It is important to note that having the risk factor does not mean you will 100% get the condition. If you have any questions or concerns, speak to your healthcare provider. 

Symptoms and complications 

Common signs and symptoms

The severity of symptoms can be different in each person with Björnstad syndrome. The abnormal signs are usually noticed in early childhood before the age of 2. There are three common signs and symptoms present in 80-99% of people with Björnstad syndrome, which are:1,2,3,7,8

  • Abnormally flat and twisted hair (pili torti) – hair may also be dry and fragile due to loss of keratin. Keratin is important to maintain the strength of our hair
  • Patchy hair loss (alopecia) – especially on the back and side of the head (eyelashes, eyebrows, armpit and pubic hair are usually not affected). Hair loss can be progressive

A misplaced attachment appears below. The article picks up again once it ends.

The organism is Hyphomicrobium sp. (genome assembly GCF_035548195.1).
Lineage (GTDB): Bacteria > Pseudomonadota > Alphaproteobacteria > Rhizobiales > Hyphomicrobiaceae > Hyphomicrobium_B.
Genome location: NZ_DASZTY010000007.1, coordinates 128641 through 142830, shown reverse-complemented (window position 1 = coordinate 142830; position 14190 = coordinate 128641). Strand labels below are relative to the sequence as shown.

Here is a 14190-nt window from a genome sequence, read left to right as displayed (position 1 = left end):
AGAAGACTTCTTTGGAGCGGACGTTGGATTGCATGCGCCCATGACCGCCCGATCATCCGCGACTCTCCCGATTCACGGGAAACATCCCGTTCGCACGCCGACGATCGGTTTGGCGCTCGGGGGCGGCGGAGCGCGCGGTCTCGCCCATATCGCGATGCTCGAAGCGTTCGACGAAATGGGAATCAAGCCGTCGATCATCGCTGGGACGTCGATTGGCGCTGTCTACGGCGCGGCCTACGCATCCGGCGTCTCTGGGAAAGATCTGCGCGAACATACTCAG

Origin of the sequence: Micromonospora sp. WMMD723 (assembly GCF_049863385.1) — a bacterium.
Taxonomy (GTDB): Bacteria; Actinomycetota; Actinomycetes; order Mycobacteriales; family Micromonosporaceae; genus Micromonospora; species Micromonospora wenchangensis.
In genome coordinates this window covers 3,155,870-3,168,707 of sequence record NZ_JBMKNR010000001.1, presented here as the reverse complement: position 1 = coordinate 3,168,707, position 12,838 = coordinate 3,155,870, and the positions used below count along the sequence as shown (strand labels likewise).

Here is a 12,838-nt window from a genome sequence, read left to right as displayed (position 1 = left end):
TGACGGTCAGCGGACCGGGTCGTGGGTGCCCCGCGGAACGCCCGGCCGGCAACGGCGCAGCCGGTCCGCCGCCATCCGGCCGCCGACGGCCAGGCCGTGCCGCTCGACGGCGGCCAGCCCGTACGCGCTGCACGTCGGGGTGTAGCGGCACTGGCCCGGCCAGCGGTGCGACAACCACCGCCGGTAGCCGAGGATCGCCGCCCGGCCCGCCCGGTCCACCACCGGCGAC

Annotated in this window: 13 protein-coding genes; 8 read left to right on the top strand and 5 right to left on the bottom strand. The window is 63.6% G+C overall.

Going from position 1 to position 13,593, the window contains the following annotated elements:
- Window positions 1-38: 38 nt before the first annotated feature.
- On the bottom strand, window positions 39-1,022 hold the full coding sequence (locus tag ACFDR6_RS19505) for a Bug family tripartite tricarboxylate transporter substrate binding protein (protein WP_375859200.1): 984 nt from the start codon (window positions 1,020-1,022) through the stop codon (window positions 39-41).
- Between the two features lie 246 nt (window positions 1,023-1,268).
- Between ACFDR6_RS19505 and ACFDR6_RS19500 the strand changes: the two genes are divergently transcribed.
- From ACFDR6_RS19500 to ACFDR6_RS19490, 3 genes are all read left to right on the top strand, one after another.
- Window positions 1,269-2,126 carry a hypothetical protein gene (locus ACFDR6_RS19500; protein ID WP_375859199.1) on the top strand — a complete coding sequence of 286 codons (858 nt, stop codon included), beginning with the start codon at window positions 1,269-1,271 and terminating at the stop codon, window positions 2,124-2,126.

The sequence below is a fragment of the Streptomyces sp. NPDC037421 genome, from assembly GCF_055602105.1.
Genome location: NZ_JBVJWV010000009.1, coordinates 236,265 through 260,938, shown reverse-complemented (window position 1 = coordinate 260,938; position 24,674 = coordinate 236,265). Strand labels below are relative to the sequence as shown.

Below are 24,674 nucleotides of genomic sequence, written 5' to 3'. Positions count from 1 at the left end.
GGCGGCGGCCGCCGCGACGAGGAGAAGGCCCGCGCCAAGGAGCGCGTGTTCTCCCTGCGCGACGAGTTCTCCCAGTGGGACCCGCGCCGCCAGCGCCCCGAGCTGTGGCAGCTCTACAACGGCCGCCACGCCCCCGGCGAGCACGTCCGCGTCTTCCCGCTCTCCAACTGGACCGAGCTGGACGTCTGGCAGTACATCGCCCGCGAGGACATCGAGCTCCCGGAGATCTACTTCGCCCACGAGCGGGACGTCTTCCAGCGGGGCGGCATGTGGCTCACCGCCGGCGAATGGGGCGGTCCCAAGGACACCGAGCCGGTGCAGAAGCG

• Hearing loss (sensorineural deafness) – This is caused by damage to the hair cells in the inner ear, which convert sound waves into electrical messages for our brain to understand. Hearing loss can be present at birth or may develop during early childhood, and it can vary from mild to severe. Some people may not hear a certain pitch of sounds or can have a complete loss of hearing

Studies have found that in most people with Björnstad syndrome, the severity of hair abnormalities and hearing loss go hand in hand.1,3,6

Although not common and not fully known why, the following may also develop:1,3

  • Delay in child growth
  • Hypogonadism (underdeveloped reproductive organs)
  • Delay in the development of secondary sexual features during puberty, for example, breasts and hair growth